“It was kind of like the company against the world,” Smedstad said. “We were the company in a company town that didn’t like that situation.”

One clash occurred when the ski patrollers at Aspen Mountain and Snowmass decided to unionize in the early 1970s. Patrollers decided to strike at Christmas 1972. The fight between the new union and the company tore the town’s allegiances.

Other battles were waged over season pass prices and cooperation with Aspen Highlands, which was then an independent ski area.

Brown, regarded by many people as gruff, also had his differences with former Aspen Times publisher Bil Dunaway and his crew over the newspaper’s probes into his company’s business.

“He didn’t think it was any of your business,” Smedstad said.

Brown also was decidedly old-school about skiing. He didn’t place a lot of stock in marketing, Smedstad, because the Ski Corp. did so well without it. Return business was 90 percent. The company was out of debt and had a 47 percent return on investment.

In December 1977, Brown received an offer that he advised the board of directors to accept. Twentieth Century-Fox offered to buy 100 percent of the Ski Corp.’s shares. Original stock purchased for 33 cents per share in 1947 was worth at least $39 per share.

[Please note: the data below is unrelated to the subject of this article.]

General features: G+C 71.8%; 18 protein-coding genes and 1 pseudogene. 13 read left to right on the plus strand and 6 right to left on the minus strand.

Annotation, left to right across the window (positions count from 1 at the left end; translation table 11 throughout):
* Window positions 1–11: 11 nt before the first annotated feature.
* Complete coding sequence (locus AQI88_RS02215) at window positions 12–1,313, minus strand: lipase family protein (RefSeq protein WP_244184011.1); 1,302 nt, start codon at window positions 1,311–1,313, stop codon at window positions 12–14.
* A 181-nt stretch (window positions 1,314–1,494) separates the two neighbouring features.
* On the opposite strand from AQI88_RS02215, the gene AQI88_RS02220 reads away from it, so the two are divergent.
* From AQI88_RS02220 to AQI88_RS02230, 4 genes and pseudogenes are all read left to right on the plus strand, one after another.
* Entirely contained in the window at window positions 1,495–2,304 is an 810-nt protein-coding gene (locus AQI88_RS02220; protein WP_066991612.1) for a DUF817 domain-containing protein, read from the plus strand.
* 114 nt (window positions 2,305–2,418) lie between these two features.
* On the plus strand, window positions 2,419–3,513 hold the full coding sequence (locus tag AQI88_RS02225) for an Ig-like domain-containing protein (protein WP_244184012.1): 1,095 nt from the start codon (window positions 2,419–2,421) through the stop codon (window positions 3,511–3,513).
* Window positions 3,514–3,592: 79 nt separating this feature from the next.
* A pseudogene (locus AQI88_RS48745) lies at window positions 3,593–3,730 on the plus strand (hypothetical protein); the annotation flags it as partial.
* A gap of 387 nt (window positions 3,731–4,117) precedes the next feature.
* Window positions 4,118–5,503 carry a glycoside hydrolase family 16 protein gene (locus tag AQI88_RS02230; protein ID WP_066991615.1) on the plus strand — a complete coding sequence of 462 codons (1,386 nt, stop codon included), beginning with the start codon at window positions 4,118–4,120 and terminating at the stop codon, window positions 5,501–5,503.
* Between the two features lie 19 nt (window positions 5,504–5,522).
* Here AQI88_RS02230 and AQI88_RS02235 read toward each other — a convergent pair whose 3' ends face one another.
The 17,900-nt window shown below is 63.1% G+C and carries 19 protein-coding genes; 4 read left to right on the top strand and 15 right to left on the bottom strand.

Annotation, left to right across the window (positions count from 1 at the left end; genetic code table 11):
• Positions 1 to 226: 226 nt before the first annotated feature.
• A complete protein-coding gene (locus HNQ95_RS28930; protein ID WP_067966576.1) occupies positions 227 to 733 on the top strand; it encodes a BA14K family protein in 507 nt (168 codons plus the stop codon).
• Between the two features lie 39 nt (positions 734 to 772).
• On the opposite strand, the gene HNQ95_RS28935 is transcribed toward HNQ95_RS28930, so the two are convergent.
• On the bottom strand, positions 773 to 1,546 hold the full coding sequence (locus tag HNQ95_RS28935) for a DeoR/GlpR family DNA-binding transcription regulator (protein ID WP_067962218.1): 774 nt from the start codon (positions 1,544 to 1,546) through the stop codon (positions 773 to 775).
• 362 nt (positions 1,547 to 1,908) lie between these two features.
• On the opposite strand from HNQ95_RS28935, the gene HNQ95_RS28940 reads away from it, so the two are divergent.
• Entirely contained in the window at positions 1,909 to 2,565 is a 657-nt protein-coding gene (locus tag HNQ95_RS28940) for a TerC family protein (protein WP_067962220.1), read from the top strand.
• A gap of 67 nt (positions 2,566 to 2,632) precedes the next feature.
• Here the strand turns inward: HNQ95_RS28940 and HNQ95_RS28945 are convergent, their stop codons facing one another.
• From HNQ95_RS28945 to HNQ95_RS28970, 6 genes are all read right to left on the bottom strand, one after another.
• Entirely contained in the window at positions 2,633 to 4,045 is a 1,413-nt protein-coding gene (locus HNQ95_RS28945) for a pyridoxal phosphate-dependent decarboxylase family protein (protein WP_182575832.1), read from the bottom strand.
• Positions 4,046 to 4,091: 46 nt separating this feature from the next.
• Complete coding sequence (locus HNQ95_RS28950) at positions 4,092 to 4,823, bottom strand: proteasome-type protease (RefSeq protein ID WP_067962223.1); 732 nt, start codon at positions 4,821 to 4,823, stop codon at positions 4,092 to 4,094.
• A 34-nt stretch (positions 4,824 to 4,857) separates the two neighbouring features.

Brown stayed with the company for 18 months after the sale was approved. In a 2004 interview with The Aspen Times, he said the decision to sell was a mistake.

“My only regret is selling the company to Twentieth Century, not knowing that Twentieth Century was going to be taken over by Margin Davis,” Brown said in August 2004. “If I’d known he was ever going to have anything to do with it …. ,” he added, letting his voice tail off.

He felt that Davis “milked the company” and only was interested in pocketing profits. He complimented the Crown family, the current owners of the Aspen Skiing Co., which evolved from the Ski Corp.

Brown was a details man. He worked on the core of his obituary because he wanted to make sure the facts were correct. However, perhaps most telling about the man, he left out accolades he received like his induction in the Aspen Hall of Fame, Colorado Ski Hall of Fame and National Ski Hall of Fame.

“He was not a self-promoter at all,” said his daughter, Darcey Brown. She recalled his response once when told he had been a positive influence in so many people’s lives. “He replied, ‘I sure didn’t intend to be,'” Darcey recalled with a light chuckle.